Brands who want to pay for a product placement opportunity on TV or film will usually be able to choose from a variety of options:
- Background placement: The product can be seen in the background of a shot.
- Visible foreground placement: The product is seen in the foreground of a shot, drawing more attention to it.
- Direct mention or usage: A cookery show might endorse the product or a character in a TV programme might use or mention it.
- Inclusion in the plot: The plot might be geared around a product, like in the 2017 Power Rangers movie where a scene takes place in a Krispy Kreme doughnut shop.
While the first couple of options are standard in product placement, the latter two are more commonly referred to as ‘product integration’. This is because rather than just being placed in sight, these options require the product to be written (or integrated!) into the script.
Some businesses may prefer to publicise their brand as opposed to a specific product, for example by displaying their logo. This is known as ‘brand placement’ or ‘brand integration.’
Interestingly, although the average duration of product placement on camera is 6.2 seconds, 68% of product placements last for 5 seconds or less (according to Cooking Styles of the Rich and Famous).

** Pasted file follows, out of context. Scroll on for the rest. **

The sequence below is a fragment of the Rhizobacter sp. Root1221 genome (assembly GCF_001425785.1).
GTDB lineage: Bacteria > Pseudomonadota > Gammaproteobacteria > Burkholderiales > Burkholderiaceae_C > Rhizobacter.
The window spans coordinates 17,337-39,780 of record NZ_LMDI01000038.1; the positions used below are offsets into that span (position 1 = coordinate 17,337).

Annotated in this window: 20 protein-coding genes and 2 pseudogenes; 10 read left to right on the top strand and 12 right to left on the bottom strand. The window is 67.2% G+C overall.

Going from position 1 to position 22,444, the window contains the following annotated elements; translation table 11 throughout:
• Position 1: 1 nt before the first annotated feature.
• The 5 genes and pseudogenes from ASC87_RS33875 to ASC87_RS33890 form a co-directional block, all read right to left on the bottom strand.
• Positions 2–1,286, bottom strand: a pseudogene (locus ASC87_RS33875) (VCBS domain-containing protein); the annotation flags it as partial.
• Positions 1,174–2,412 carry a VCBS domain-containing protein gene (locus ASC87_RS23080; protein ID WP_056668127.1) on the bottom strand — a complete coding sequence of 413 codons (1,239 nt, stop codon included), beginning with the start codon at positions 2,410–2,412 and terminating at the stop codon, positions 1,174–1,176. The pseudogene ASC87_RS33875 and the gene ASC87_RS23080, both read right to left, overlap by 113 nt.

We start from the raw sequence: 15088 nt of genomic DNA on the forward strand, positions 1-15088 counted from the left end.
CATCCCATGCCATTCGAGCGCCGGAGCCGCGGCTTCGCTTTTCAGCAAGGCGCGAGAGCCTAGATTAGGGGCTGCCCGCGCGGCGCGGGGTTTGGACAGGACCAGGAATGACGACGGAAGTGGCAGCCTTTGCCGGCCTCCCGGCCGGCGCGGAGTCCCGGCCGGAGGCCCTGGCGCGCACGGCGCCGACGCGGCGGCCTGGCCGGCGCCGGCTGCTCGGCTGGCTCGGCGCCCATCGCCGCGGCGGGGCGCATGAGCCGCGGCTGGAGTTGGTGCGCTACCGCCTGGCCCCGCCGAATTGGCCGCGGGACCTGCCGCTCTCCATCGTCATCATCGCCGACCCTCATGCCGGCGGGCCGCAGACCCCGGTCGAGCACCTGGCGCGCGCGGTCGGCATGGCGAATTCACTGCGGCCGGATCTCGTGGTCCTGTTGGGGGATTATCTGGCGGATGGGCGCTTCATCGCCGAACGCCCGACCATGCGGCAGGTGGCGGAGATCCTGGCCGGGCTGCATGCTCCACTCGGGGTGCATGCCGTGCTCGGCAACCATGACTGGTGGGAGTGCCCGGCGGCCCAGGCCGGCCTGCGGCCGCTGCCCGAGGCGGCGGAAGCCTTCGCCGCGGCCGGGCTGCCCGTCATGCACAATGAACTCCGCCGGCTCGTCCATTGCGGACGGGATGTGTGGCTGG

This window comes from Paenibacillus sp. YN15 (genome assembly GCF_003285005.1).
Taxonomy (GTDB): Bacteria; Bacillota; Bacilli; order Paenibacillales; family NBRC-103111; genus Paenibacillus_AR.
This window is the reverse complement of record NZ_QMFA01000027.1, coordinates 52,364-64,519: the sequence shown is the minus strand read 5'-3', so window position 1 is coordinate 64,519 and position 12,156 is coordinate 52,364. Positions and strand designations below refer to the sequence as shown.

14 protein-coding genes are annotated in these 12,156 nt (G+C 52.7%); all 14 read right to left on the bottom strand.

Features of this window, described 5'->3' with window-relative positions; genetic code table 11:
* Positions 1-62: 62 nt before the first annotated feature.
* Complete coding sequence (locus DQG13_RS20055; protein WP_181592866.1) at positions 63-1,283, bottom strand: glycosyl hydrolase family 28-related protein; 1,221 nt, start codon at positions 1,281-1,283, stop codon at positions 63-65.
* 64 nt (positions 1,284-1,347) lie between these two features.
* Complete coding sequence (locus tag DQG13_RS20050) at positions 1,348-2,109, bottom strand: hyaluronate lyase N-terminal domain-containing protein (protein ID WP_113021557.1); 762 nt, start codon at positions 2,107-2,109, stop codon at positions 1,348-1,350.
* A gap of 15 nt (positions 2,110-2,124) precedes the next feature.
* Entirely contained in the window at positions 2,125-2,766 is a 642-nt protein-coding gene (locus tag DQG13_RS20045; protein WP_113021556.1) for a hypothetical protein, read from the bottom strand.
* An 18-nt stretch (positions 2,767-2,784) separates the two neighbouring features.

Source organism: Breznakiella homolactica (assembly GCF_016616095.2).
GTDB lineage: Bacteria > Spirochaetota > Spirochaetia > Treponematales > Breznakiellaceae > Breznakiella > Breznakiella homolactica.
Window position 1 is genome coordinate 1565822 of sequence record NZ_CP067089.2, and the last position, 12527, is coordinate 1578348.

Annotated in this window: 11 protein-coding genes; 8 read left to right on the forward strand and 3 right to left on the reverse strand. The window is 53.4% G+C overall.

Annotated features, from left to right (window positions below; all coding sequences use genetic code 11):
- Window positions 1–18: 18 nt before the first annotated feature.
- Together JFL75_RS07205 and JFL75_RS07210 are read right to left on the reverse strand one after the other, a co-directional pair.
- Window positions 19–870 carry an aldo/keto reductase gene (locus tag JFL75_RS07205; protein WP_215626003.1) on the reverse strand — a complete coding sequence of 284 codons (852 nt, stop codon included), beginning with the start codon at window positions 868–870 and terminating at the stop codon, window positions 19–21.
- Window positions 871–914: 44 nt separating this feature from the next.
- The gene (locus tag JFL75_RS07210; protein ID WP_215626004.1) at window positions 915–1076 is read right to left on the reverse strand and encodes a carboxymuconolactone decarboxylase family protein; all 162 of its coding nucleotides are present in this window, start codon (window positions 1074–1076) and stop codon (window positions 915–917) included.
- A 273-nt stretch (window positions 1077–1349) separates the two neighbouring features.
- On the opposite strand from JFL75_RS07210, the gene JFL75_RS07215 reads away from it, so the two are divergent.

As you can imagine, this short duration leaves room for multiple placements within the same piece of work. Take Superman: Man of Steel as an example. According to AdAge, it bagged more than $160 million in product placement promotions, with brands including Hershey’s, Kellogg’s and Nokia all claiming product tie-ins with the blockbuster movie release.
How effective is product placement?
Want the quick answer? Very!
if you’re interested in the longer spiel, check out these stats.
- Placements in TV shows can increase brand awareness by up to 20% (Priceconomics).
- That figure could be 43% when a product placement is on an emotionally engaging program rather than a film that could be described as ‘eye candy’ (Cooking Styles of the Rich and Famous)
- 57.5% of TV viewers recognised a brand in a placement when the brand was also advertised during the show (The Journal of Management and Marketing Research).
- 60% of moviegoers feel more positive about brands that they recognise from a product placement spot (Cooking Styles of the Rich and Famous).
- 52% of North Americans trust product placement ads (Statista).
Impressive, right? But if that doesn’t convince you, these amazing product placement examples ought to do the trick.
1. Hershey’s Reese’s Pieces & E.T.
When E.T. became one of the highest-grossing films of all time, Hershey’s profits went up 65% in one year according to Hollywood Branded.
2. Etch-A-Sketch & Toy Story
Forbes reports that Etch-A-Sketch sales went up by 4,000% after it was included in Toy Story. At the same time, Mr Potato Head sales increased by 800%.
3. Ray-Ban’s Wayfarers & Risky Business
According to CBC, sales of Wayfarers had fallen to just 18,000 pairs by the 80s and Ray-Ban was about to drop them from the product line. But after Tom Cruise wore them in Risky Business, sales jumped to 360,000 pairs and kept growing.